Sunday, 20 November 2011

Marble Magic

hello again fans-
well, a lot has been happening and right now we are sat on a rooftop cafe place (not as glamorous as it sounds) waiting for our food and feel about the most tired we have for as long as we can remember...

Back in Rishikesh, we had our last Hindi Lesson.  It was really nice to get a little  headway into the language, and one day further down the road maybe we will be able to say more than "This is not a train" and "this room is big, but dirty" etc.  Our teacher though, said we were "very gifted" and that it was a shame we couldn't stay and do more.  Eat that Whitley Bay High School german class!  Here is me and teach hanging out in his study.

From Rishikesh on the river Ganges, we made our way to Agra, via Delhi - a confusing one night stop over in our old faithful first hotel right next to New Delhi station ("Right past the men's street urinals, follow our noses, it'll be easy!") - a pity we were stupid and got a train ticket to Old Delhi station - the other side of the city.  Not a nice mistake to realise on arrival at 11pm, Delhi in the daylight is hard enough work to deal with.

Modelling my new tailored trousers...

So yes yes, Agra.  Home to the mighty Taj Mahal, and I was pretty excited about seeing this.  Laura not quite so! But I'll stand by saying it is one of the most incredible buildings/sights/things I have ever seen. Laura was won over and later said that it was 'Marble-ous'. Geddit?  :)  Its relatively expensive to visit in Indian terms, about £10 (25p if you're an Indian national though!), and so we got to stand in the queues marked 'High Value Ticket Holders'. Yeah!!  Arriving at the west gate at 7am ensured we got to see the morning sunrise over the white marble, and over the next 3 hours, the light gradually warmed, shadows appeared, and the mist burned away. I really was bowled over.  Here's some nice photos of the Taj, as well as the adjacent Mosque and Mausoleum (built of distinctive red sandstone), which are to the left and right in the grounds.

We didn't pay extra for a guide, of which there a lots (never an opportunity missed to scam/help a tourist here in India!)- though we did overhear one guide saying to a white couple "See how it gets bigger and bigger the closer you get..".  Now that's some good guiding!  Anyway, it was amazing and I'd recommend anyone to go and see it if they get the chance.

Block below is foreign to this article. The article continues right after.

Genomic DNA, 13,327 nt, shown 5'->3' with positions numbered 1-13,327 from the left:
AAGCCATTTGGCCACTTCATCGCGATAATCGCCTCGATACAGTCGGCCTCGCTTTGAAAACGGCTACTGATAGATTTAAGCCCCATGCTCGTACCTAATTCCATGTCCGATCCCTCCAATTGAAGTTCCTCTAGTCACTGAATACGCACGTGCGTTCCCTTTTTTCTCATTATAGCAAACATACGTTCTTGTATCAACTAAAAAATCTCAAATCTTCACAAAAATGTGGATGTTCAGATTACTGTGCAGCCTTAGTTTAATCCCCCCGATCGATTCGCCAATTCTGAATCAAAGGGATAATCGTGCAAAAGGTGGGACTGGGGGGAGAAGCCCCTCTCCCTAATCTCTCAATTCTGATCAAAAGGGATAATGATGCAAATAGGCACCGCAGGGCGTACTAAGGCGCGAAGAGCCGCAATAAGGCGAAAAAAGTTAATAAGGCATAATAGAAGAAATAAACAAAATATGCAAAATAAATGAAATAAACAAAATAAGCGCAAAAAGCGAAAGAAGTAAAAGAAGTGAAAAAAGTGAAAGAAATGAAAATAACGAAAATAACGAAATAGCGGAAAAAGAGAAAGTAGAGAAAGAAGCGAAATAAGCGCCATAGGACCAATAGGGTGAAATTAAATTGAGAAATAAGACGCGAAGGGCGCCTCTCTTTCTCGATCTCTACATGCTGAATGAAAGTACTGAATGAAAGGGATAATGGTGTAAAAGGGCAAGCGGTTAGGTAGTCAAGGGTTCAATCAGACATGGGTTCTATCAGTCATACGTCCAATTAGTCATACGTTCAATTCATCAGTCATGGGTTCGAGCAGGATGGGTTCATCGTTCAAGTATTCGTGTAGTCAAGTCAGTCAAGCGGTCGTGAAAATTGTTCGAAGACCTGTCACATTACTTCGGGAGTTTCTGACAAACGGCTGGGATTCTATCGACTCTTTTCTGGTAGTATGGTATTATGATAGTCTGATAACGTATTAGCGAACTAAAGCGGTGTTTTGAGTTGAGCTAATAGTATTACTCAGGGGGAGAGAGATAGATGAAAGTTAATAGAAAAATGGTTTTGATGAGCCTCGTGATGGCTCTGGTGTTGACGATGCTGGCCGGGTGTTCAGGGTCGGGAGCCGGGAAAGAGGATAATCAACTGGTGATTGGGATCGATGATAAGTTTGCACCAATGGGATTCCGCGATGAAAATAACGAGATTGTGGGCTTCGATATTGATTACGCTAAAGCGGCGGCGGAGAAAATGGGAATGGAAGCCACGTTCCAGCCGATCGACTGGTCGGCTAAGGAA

Agra itself is generally considered "Bad", and gets its own chapters on Scamming and aggressive hustlers which we had first hand experience but I wont go into that!  So we left Agra asap to its tenacious touts and bison and headed onwards to Jaipur.

Our train was a 4 or 5 hour 2nd class journey, and over the hard bench seats we got chatting to a family on the same trip to their home in Jaipur.  After several hours of pleasant chatting (Praveen was a scholar and had just finished his PHD in LED technology, which i was v interested in), we were invited to their home for some 'honest Indian hospitality and cooking'.  We jumped at the chance since they were certainly sincere with their kindness, and so the next night we caught a bus (a challenging mission / right pain) from the Pink City out to a suburb and their family home.

What followed was one of the best travel experiences we have ever had.  Neighbours from 3 directions came over to meet us and sat sheepishly grinning while we both drank chai and ate biscuits on their rooftop, feeling a bit scruffy and under-dressed.  Praveen and his family treated us like royalty, and proudly showed us around their home.  Laura was asked to sit with the women and I don't know what happened with that, though since none of them spoke English, I bet it went smoothly.  I went with the men which was much easier  and finally to the main event- The Meal.